Court of Appeals 9/14/10

Chris Hanson would be proud.

Shaffer v. State.  Justin David Shaffer was convicted of exploitation of a child.  It was the classic “To Catch a Predator” set up.  Shaffer met “Chloe” in a Yahoo chatroom where they engaged in conversation.  The conversation switched from the chatroom to instant messaging and then phone calls where they agreed to meet in Byram, Mississippi.  Shaffer, thinking he was talking to a 13-year-old girl, was in fact talking to a 29-year-old operative of Perverted Justice.  When it came time to speak on the phone, another employee of Perverted Justice, with a child like voice, spoke with Shaffer.  When Shaffer arrived to meet Chloe, he was arrested by the Hinds County Sheriff’s Office.  He was convicted of exploitation of a child and sentenced to 25 years.  He appealed his conviction and his most cogent argument was that there never was a child involved and thus he could not be guilty of exploiting a child.  The majority of the Court of Appeals kinda agreed with him, to the point of reversing and rendering his conviction and remanding him to be resentenced under “attempted exploitation of a child” which carries the same penalty.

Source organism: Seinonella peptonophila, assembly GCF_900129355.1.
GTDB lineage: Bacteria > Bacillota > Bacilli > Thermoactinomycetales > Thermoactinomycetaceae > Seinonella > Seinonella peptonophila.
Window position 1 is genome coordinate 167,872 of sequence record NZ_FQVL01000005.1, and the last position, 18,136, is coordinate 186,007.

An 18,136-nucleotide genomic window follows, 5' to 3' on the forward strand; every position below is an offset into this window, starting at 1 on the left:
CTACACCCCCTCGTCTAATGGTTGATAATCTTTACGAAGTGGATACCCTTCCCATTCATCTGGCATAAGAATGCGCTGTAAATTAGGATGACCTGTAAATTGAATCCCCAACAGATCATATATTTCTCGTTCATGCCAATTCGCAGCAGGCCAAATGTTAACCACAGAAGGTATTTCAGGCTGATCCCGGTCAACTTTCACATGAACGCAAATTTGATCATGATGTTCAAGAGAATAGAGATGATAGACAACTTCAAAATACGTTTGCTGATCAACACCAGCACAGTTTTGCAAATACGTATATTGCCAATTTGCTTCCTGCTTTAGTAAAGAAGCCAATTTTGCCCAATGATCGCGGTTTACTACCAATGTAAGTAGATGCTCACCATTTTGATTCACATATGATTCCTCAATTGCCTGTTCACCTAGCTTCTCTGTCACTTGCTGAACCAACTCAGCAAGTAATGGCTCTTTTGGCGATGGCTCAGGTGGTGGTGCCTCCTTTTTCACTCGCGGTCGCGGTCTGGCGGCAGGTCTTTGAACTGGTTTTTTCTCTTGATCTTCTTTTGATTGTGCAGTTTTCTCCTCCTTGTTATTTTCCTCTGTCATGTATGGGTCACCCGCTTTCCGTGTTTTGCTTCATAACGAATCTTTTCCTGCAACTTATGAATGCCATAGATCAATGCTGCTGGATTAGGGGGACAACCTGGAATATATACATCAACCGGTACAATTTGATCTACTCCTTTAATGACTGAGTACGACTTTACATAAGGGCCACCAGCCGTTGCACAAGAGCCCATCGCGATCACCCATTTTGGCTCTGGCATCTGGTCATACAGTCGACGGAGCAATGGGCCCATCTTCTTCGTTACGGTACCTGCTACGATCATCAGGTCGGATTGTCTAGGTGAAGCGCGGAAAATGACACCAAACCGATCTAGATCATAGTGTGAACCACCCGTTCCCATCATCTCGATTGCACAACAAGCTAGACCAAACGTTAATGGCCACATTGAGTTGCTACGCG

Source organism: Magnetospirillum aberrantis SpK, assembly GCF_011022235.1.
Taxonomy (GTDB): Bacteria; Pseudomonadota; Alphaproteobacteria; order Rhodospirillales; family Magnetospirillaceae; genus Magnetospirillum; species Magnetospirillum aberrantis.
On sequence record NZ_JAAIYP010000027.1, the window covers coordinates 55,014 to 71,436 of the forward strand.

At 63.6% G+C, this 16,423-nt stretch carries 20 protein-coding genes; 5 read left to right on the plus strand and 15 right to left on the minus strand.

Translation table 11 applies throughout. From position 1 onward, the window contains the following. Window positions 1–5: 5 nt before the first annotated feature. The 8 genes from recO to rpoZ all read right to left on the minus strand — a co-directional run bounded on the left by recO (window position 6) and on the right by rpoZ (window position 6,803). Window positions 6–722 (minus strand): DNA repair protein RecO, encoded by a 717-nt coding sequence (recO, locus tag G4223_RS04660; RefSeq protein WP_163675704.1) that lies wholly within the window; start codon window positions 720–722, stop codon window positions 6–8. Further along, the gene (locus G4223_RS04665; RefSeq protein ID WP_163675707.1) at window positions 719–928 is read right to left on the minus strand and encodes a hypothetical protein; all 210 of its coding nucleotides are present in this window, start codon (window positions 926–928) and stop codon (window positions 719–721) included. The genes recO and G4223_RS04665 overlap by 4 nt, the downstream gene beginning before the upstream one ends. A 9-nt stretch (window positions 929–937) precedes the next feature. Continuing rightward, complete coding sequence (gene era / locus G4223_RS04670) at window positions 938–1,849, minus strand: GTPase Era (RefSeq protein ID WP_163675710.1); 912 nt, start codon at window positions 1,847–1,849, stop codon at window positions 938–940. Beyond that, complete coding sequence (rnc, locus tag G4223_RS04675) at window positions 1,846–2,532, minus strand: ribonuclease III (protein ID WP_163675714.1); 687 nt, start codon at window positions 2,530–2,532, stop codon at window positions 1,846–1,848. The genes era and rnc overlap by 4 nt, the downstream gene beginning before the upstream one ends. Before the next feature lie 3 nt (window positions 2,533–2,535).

I think Justice Roberts, in his dissent, is dead on.

“We can all agree that Shaffer’s subjective intent was absolutely reprehensible. Be that as it may and as much as we may desire otherwise, the Mississippi Legislature did not define sexual solicitation of an “adult posing as a child” as a felony offense.”

Criminal statues must be strictly construed.  There can be no room for the “spirit” or “intent”  of a criminal statute.   It is hard to rise to the defense of someone who thinks he is speaking to a 13-year-old, the fact of the matter is, there was no child.  It is analogous to a “buy bust” where a Defendant sells an undercover officer a pound of baking soda.  The intent to commit the crime of sale of illegal narcotics is there, but the crucial element, illegal narcotics, is missing.  The Court points out the absurdity of requiring the  government to use actual children in this regard, but the fact that a person can be convicted for a crime that is physically impossible for them to commit is dangerous.  Again, this is the wrong kind of case to drum up any real sympathy for though.


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